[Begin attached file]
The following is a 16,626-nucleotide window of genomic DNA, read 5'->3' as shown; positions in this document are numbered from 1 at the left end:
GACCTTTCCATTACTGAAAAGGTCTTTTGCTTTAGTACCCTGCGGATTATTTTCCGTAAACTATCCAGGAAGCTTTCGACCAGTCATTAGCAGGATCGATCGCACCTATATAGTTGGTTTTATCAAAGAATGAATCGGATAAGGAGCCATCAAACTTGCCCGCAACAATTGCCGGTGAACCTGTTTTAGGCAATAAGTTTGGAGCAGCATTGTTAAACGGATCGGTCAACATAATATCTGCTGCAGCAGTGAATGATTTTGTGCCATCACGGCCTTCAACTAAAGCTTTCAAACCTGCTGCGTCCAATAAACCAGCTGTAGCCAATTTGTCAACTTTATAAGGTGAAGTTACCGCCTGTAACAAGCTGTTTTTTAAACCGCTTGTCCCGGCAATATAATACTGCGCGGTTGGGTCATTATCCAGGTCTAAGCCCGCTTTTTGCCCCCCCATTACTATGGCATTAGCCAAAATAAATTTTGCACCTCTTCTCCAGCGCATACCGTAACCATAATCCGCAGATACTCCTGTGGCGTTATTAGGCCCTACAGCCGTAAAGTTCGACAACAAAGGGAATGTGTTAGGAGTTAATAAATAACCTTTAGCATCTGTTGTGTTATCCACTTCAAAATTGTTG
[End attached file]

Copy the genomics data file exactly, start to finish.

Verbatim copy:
The following is a 16,626-nucleotide window of genomic DNA, read 5'->3' as shown; positions in this document are numbered from 1 at the left end:
GACCTTTCCATTACTGAAAAGGTCTTTTGCTTTAGTACCCTGCGGATTATTTTCCGTAAACTATCCAGGAAGCTTTCGACCAGTCATTAGCAGGATCGATCGCACCTATATAGTTGGTTTTATCAAAGAATGAATCGGATAAGGAGCCATCAAACTTGCCCGCAACAATTGCCGGTGAACCTGTTTTAGGCAATAAGTTTGGAGCAGCATTGTTAAACGGATCGGTCAACATAATATCTGCTGCAGCAGTGAATGATTTTGTGCCATCACGGCCTTCAACTAAAGCTTTCAAACCTGCTGCGTCCAATAAACCAGCTGTAGCCAATTTGTCAACTTTATAAGGTGAAGTTACCGCCTGTAACAAGCTGTTTTTTAAACCGCTTGTCCCGGCAATATAATACTGCGCGGTTGGGTCATTATCCAGGTCTAAGCCCGCTTTTTGCCCCCCCATTACTATGGCATTAGCCAAAATAAATTTTGCACCTCTTCTCCAGCGCATACCGTAACCATAATCCGCAGATACTCCTGTGGCGTTATTAGGCCCTACAGCCGTAAAGTTCGACAACAAAGGGAATGTGTTAGGAGTTAATAAATAACCTTTAGCATCTGTTGTGTTATCCACTTCAAAATTGTTG